In a feat of musical ingenuity, mezzo-soprano Michelle DeYoung and pianist Eugenia Cheng have completed their summer-long, socially-distanced undertaking: a complete virtual duet of Franz Schubert’s 24-part song cycle, Winterreise.
The idea for a collaborative virtual performance came this spring, while both musicians were quarantined in their separate homes: Cheng in Chicago, and DeYoung in Colorado.
“I’m trying to focus on doing things that I was not otherwise able to do,” said Cheng, the Scientist In Residence at the School of the Art Institute of Chicago and host of WFMT’s Math in Music web series, in the duo’s explanatory video. And while Winterreise, a piano-vocal duet, is known for its somber tone, practicing the piece every day became “empowering... helping me get through what we’re going through now,” DeYoung said.
Once the project was decided upon, finding a suitable recording method became a tricky process. For Winterreise’s opening six songs, Cheng first recorded piano, and then sent the audio to DeYoung, for her to sing over. But matching vocals to Cheng’s playing grew difficult, and so, for songs seven through ten, they tried the reverse: DeYoung sang a cappella first, and then sent the audio to Cheng, for Cheng to match. Though, again, each musician’s different timing and style rendered this an inefficient approach.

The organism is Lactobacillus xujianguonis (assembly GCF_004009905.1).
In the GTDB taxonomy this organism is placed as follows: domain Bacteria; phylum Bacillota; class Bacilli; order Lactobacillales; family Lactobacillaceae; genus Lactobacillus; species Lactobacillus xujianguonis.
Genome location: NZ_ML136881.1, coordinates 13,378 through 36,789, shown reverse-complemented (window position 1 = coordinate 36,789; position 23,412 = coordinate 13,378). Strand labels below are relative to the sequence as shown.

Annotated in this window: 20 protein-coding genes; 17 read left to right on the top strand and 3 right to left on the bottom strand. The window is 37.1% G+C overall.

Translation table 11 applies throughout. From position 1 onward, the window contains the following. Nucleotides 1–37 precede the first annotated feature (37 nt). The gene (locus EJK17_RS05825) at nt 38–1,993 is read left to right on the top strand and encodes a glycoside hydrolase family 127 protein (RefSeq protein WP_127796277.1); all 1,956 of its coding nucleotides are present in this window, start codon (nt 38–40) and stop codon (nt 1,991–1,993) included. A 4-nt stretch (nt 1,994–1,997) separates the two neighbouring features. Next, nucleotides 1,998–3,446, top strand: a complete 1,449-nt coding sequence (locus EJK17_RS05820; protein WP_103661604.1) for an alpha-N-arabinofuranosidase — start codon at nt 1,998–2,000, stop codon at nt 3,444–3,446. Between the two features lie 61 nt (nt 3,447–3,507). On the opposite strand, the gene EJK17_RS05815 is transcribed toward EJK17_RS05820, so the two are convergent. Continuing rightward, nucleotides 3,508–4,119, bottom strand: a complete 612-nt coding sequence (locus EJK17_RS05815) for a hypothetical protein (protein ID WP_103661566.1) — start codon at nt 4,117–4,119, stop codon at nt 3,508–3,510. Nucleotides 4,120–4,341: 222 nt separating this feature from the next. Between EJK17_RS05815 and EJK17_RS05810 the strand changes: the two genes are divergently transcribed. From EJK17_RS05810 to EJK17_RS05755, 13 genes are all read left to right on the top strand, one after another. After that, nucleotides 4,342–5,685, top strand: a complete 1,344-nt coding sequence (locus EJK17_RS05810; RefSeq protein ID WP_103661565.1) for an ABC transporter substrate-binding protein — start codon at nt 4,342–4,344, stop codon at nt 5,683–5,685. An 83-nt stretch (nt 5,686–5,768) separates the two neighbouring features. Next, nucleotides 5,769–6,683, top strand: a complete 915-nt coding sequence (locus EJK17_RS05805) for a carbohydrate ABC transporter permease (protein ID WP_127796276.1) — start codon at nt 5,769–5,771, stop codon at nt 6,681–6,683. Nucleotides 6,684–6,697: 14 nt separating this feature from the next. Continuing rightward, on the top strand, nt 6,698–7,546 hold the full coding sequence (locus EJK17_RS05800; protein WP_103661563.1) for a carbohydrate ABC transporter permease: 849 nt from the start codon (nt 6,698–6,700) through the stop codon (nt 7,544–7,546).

Finally, for song eleven, they hit a breakthrough: DeYoung would play a rough version on piano, sing to her own playing, and then send only her vocal file to Cheng, who would accompany the vocal recording. In this way, each performer’s individual interpretation could shine through, and the integrity of the piece was retained: DeYoung’s triumphant singing and Cheng’s confident playing both blossomed.
Their remote performance of Winterreise, in its entirety, is viewable below. Nearly 80 minutes long, it was arranged and edited by James Eric.
Michelle DeYoung will also be featured on WFMT’s New from the Ravinia Festival this Thursday, August 20, at 8:00 pm. The program, curated by the mezzo-soprano, includes some of her favorite music — Schumann, Sondheim, and more!